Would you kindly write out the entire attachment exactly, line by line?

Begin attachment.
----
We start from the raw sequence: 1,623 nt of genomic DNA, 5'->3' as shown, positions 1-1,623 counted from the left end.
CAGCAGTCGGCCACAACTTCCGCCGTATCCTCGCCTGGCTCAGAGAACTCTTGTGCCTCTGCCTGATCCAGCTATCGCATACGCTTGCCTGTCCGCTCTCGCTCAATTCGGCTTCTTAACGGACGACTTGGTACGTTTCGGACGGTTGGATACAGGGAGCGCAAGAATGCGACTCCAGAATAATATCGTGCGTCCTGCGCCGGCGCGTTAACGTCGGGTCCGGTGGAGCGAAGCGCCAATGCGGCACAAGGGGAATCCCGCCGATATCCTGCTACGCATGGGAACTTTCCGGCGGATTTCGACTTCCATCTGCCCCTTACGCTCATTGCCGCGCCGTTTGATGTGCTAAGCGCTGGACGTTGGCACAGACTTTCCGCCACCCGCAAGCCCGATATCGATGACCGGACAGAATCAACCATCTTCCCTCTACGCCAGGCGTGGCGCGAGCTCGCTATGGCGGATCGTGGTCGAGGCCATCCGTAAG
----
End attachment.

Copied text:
We start from the raw sequence: 1,623 nt of genomic DNA, 5'->3' as shown, positions 1-1,623 counted from the left end.
CAGCAGTCGGCCACAACTTCCGCCGTATCCTCGCCTGGCTCAGAGAACTCTTGTGCCTCTGCCTGATCCAGCTATCGCATACGCTTGCCTGTCCGCTCTCGCTCAATTCGGCTTCTTAACGGACGACTTGGTACGTTTCGGACGGTTGGATACAGGGAGCGCAAGAATGCGACTCCAGAATAATATCGTGCGTCCTGCGCCGGCGCGTTAACGTCGGGTCCGGTGGAGCGAAGCGCCAATGCGGCACAAGGGGAATCCCGCCGATATCCTGCTACGCATGGGAACTTTCCGGCGGATTTCGACTTCCATCTGCCCCTTACGCTCATTGCCGCGCCGTTTGATGTGCTAAGCGCTGGACGTTGGCACAGACTTTCCGCCACCCGCAAGCCCGATATCGATGACCGGACAGAATCAACCATCTTCCCTCTACGCCAGGCGTGGCGCGAGCTCGCTATGGCGGATCGTGGTCGAGGCCATCCGTAAG